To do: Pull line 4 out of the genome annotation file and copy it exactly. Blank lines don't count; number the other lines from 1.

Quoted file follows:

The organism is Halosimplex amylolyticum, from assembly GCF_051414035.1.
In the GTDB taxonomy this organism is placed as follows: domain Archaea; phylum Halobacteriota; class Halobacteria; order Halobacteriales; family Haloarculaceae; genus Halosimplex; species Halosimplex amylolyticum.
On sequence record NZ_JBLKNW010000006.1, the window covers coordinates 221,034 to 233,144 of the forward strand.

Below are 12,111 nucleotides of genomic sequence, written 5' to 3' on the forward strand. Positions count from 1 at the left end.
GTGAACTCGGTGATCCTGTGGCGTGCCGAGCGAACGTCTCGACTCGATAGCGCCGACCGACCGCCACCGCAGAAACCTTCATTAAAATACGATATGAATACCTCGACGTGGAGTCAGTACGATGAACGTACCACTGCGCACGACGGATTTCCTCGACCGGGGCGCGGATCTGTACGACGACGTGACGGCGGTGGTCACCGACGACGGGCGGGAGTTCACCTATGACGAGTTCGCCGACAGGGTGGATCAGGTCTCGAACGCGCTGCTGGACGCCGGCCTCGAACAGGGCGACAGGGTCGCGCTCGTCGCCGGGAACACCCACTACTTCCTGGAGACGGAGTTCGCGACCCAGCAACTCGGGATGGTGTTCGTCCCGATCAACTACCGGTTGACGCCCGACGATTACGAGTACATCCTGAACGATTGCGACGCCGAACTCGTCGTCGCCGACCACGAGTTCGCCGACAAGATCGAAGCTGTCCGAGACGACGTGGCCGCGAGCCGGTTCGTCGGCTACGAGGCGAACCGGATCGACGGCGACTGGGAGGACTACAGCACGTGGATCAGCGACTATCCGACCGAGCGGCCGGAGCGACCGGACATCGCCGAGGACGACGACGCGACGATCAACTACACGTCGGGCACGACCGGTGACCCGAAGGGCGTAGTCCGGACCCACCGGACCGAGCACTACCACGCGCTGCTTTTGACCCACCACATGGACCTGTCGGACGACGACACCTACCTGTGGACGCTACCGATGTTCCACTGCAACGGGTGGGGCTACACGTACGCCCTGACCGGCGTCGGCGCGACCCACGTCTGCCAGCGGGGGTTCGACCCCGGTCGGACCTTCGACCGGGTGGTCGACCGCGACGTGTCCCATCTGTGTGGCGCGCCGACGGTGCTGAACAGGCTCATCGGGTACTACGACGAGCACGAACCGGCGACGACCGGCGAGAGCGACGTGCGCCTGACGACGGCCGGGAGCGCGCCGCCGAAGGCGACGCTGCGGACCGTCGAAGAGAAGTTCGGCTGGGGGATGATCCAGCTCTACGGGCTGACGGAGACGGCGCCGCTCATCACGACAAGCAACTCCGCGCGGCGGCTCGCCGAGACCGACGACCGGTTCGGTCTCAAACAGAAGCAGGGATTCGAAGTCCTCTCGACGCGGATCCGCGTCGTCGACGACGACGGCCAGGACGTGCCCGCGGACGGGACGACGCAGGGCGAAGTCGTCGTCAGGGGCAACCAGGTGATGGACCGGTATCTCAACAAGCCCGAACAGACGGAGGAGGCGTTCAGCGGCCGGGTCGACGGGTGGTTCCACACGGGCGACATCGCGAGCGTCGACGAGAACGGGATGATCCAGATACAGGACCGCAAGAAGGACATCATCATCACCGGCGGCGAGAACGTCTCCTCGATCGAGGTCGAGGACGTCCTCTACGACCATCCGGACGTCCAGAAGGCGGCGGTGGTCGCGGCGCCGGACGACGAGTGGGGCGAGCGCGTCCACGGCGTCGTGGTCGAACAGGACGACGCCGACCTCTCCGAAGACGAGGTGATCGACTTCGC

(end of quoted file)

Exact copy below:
Below are 12,111 nucleotides of genomic sequence, written 5' to 3' on the forward strand. Positions count from 1 at the left end.